I will write more on Banks later but I thought I would just highlight where banks, US specifically, sit with regards to their overall asset size. As I have written before, there are new Basel III capital requirement rules that came into play in 2013 which require systemically important banks (SIB's...any large bank around the globe, obviously including our beloved Canadian banks) to meet these capital ratios on a scale from 2013 through to 2020.
I think there is a bit of a myth out there that global banks are "more safe" today than they were pre-2008 because the banks are more regulated. They are more regulated, that much is true, but what is also true is that banks are WAY BIGGER today than they were pre-2008. And more importantly, the new regulatory regime effectively puts all of the risk on the Common Equity holder...so if there is a "triggering event" then the Common Shareholder bears all of the brunt (not taxpayers) as a cascading waterfall from more senior parts of the capital structure convert to Common Equity on a ratio basis that is very dilutive to the Common Shareholder. This is a pretty complex regulatory regime that requires work/research to comprehend but, to be sure, it has changed the risk-reward skew on global banks since 2013. It has effectively made them more volatile...and we hate volatility, for the most part.
So how big are the US Banks now? Big. 2008 was just a blip in their overall asset size growth. What's in there?...Loans, leases, Securities, Real Estate, Revolving Home Loans and even Government bonds (a good asset). With interest rates plummeting and the yield curve flattening (neither are good for banks), the banks drive for profits elsewhere. In general, they make more loans. US Bank assets have gone from around $10 trillion pre-crisis to almost $16 trillion today...+60% growth.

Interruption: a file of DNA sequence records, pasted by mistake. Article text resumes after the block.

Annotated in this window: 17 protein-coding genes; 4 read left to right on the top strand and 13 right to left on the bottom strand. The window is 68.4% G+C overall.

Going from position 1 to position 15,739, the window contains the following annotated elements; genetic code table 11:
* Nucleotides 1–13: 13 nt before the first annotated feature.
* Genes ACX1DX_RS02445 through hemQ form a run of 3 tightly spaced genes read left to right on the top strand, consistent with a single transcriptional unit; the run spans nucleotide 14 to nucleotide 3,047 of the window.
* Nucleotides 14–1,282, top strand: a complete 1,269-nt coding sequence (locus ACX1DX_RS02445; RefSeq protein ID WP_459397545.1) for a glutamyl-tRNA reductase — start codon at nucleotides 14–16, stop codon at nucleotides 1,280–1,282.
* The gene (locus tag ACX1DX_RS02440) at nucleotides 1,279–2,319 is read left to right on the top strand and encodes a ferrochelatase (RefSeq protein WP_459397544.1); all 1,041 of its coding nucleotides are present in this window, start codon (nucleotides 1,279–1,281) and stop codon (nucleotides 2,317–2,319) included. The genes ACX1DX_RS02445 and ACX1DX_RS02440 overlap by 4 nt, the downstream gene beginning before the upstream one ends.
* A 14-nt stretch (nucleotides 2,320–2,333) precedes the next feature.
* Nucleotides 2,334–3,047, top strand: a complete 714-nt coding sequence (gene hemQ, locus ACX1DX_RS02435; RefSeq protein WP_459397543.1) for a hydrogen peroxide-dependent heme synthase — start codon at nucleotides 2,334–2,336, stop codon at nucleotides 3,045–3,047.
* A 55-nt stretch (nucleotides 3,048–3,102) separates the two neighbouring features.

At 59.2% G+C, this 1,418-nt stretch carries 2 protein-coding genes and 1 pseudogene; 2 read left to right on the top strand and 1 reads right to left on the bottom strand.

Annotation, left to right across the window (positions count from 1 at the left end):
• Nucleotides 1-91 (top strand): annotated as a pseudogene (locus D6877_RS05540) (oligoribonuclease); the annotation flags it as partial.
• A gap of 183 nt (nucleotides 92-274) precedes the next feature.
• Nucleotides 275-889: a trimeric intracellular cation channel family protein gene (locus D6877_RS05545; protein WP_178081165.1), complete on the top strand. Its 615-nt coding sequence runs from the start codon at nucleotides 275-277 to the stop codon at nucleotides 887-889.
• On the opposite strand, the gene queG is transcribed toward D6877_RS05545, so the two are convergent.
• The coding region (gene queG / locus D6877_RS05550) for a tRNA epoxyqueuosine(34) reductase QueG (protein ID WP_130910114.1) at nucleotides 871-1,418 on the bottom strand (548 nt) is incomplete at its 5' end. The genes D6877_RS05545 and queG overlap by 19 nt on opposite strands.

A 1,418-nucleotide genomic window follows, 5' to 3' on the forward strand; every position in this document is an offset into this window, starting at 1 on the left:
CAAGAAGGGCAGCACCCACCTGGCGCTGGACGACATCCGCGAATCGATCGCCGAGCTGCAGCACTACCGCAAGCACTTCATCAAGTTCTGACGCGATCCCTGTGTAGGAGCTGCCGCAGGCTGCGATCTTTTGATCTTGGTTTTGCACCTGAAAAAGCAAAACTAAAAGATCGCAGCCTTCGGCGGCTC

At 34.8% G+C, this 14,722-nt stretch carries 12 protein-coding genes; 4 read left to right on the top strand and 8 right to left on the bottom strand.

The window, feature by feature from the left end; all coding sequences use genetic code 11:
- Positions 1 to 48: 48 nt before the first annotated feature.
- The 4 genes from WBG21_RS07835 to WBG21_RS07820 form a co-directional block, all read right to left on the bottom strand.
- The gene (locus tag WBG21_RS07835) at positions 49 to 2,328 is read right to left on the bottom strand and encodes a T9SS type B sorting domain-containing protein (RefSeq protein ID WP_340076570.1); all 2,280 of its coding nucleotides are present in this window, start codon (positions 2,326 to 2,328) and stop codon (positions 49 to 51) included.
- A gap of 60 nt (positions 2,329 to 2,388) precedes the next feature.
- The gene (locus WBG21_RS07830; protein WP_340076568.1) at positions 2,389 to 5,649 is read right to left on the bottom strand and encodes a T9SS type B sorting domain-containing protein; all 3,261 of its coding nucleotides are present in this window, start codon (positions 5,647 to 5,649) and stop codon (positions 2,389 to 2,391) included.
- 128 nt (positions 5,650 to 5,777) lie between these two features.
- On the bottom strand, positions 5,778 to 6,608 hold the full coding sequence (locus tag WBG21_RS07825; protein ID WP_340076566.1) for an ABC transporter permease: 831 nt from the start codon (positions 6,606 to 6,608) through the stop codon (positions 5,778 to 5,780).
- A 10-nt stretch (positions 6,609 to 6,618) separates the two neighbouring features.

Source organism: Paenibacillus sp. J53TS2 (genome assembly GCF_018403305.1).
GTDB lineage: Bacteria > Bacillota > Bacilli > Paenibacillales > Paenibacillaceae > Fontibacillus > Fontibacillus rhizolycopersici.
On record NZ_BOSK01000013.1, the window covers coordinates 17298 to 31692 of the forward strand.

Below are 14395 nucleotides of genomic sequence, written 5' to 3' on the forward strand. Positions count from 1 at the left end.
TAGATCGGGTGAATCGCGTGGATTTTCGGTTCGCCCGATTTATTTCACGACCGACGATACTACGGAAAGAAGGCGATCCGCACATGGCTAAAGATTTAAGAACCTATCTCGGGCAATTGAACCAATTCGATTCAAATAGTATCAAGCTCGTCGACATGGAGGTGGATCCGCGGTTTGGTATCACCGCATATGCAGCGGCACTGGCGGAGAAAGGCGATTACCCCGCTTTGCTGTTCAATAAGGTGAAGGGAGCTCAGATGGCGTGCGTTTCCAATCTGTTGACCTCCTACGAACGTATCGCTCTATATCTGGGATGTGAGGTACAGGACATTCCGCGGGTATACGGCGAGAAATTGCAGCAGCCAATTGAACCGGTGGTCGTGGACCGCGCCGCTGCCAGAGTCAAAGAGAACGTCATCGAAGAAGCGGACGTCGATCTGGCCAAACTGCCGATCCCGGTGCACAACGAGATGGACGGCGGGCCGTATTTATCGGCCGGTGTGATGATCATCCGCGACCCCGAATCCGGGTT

So where could problems for these banks lie? With Bank asset growth as it has been, we should search for what and where problems could arise.
How about Auto Loans? Now some auto loans may have been securitized (takes the risk off the bank's balance sheet as investors buy the securitized loans) but we know the securitization markets are still no where near the size they were pre-2008. How much is still on their books? I am trying to find out but for now, Motor Vehicle Loans have gone parabolic at now over $1 trillion:
And the other potential problem for US Banks may just very well be Student Loans. Again, some of these may be securitized but if not, and Hillary wins, the US Gov't will probably just forgive all of the defaults on these and bail out the students and the banks. What will Trump do should he win? Either way, there has been huge growth in this bucket of consumer debt...now at $1.3 trillion.
Just a quick look and analysis on where problems could arise. Our job is to do the research on what and how events might affect our portfolios and then invest accordingly. Full Disclosure: High Rock portfolios do not directly own any Canadian or US bank securities in any part of the capital structure.